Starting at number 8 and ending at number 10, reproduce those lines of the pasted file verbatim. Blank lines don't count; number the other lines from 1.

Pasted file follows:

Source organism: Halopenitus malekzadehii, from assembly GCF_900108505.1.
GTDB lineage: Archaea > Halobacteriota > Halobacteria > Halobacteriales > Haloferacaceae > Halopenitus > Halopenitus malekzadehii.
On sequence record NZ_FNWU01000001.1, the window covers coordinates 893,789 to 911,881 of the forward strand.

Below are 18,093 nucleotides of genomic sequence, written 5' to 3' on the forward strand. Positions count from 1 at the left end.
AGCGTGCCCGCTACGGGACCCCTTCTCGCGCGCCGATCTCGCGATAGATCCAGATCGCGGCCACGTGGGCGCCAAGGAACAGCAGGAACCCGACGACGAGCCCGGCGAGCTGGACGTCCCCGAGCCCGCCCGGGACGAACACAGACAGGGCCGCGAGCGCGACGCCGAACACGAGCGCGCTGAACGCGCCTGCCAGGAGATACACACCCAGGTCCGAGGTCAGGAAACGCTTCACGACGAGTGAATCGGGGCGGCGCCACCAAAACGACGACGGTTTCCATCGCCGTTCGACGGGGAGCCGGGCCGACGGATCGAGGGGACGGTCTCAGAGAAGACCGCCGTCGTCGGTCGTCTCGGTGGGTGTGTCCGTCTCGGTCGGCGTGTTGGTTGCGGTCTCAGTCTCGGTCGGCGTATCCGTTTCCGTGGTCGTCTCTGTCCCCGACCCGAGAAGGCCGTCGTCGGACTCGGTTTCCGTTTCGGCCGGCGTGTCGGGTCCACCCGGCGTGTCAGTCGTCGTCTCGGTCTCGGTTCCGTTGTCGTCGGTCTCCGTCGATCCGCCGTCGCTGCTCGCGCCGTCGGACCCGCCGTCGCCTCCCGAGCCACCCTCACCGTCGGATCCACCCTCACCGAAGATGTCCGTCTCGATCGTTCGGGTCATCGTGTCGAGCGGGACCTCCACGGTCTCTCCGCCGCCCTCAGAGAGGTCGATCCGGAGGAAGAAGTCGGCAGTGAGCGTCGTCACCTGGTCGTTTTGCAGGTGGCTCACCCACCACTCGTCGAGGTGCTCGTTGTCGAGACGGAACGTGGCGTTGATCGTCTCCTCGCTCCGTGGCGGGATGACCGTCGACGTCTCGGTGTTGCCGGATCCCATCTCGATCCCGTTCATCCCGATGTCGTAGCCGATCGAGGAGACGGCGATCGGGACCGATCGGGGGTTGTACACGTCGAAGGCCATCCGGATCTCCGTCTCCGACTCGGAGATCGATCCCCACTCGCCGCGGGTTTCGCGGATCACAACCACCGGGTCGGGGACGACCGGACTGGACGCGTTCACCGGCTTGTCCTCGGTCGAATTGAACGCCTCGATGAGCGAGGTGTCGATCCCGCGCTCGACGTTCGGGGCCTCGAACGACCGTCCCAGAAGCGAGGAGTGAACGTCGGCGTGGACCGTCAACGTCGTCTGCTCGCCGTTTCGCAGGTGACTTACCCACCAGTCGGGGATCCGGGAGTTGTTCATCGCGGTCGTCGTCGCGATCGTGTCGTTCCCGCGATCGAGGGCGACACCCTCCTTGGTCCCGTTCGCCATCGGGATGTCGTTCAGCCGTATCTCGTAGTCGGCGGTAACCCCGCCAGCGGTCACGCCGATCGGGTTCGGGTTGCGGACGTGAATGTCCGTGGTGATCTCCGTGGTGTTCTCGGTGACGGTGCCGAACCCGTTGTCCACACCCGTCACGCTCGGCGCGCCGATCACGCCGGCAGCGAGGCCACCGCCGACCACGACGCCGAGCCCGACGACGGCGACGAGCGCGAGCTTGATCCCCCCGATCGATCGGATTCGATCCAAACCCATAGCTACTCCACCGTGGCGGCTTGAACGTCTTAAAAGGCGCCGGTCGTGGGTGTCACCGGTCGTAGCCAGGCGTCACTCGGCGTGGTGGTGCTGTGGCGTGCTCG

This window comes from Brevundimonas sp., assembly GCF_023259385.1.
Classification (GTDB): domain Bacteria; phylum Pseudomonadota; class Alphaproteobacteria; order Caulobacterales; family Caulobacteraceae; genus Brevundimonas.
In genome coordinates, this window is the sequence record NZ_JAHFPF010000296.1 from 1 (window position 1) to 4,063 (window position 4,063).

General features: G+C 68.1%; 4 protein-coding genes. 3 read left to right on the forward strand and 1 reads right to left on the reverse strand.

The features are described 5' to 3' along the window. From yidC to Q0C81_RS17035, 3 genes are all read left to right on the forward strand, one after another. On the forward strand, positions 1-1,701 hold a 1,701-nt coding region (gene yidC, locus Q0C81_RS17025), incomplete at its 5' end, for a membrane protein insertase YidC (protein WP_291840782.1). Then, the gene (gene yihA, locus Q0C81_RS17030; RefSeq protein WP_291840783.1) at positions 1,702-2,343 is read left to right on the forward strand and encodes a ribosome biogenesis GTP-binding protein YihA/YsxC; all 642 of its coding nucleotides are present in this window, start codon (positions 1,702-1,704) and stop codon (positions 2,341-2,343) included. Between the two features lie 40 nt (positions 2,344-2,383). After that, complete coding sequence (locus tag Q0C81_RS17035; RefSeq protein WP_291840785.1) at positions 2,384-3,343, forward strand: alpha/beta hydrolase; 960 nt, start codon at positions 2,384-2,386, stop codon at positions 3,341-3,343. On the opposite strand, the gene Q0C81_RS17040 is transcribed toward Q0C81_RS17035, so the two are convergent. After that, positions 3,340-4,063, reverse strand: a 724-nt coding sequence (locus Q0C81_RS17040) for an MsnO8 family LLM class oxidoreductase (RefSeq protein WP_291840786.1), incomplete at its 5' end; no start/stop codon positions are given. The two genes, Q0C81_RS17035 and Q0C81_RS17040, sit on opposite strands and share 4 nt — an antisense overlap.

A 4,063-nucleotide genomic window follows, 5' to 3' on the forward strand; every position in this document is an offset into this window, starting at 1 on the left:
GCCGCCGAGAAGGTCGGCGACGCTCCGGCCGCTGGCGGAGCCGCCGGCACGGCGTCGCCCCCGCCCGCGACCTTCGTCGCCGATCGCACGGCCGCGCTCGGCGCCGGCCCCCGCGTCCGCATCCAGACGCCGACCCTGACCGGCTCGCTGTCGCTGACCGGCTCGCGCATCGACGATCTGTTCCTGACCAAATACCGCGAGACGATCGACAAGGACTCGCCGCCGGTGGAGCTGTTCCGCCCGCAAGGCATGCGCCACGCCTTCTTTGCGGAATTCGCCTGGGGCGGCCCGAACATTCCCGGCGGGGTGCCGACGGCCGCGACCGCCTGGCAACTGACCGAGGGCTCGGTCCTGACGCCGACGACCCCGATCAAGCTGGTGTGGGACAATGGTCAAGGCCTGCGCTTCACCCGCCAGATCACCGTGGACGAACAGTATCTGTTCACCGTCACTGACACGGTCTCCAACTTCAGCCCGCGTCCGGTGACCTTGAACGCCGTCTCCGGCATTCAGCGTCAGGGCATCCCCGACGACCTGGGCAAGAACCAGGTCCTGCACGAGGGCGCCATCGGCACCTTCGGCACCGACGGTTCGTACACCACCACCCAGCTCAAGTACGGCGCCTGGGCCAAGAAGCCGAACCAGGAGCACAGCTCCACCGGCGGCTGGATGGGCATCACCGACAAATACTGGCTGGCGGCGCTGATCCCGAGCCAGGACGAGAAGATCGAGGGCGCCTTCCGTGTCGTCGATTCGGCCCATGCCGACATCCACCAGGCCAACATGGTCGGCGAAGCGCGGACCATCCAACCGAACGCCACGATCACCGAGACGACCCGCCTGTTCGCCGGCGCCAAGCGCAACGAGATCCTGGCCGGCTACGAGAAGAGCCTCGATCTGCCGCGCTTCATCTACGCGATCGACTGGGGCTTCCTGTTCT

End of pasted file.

In genome coordinates, this window is the sequence record NZ_JAHFPF010000296.1 from 1 (window position 1) to 4,063 (window position 4,063).

General features: G+C 68.1%; 4 protein-coding genes. 3 read left to right on the forward strand and 1 reads right to left on the reverse strand.

The features are described 5' to 3' along the window. From yidC to Q0C81_RS17035, 3 genes are all read left to right on the forward strand, one after another. On the forward strand, positions 1-1,701 hold a 1,701-nt coding region (gene yidC, locus Q0C81_RS17025), incomplete at its 5' end, for a membrane protein insertase YidC (protein WP_291840782.1). Then, the gene (gene yihA, locus Q0C81_RS17030; RefSeq protein WP_291840783.1) at positions 1,702-2,343 is read left to right on the forward strand and encodes a ribosome biogenesis GTP-binding protein YihA/YsxC; all 642 of its coding nucleotides are present in this window, start codon (positions 1,702-1,704) and stop codon (positions 2,341-2,343) included. Between the two features lie 40 nt (positions 2,344-2,383). After that, complete coding sequence (locus tag Q0C81_RS17035; RefSeq protein WP_291840785.1) at positions 2,384-3,343, forward strand: alpha/beta hydrolase; 960 nt, start codon at positions 2,384-2,386, stop codon at positions 3,341-3,343. On the opposite strand, the gene Q0C81_RS17040 is transcribed toward Q0C81_RS17035, so the two are convergent. After that, positions 3,340-4,063, reverse strand: a 724-nt coding sequence (locus Q0C81_RS17040) for an MsnO8 family LLM class oxidoreductase (RefSeq protein WP_291840786.1), incomplete at its 5' end; no start/stop codon positions are given. The two genes, Q0C81_RS17035 and Q0C81_RS17040, sit on opposite strands and share 4 nt — an antisense overlap.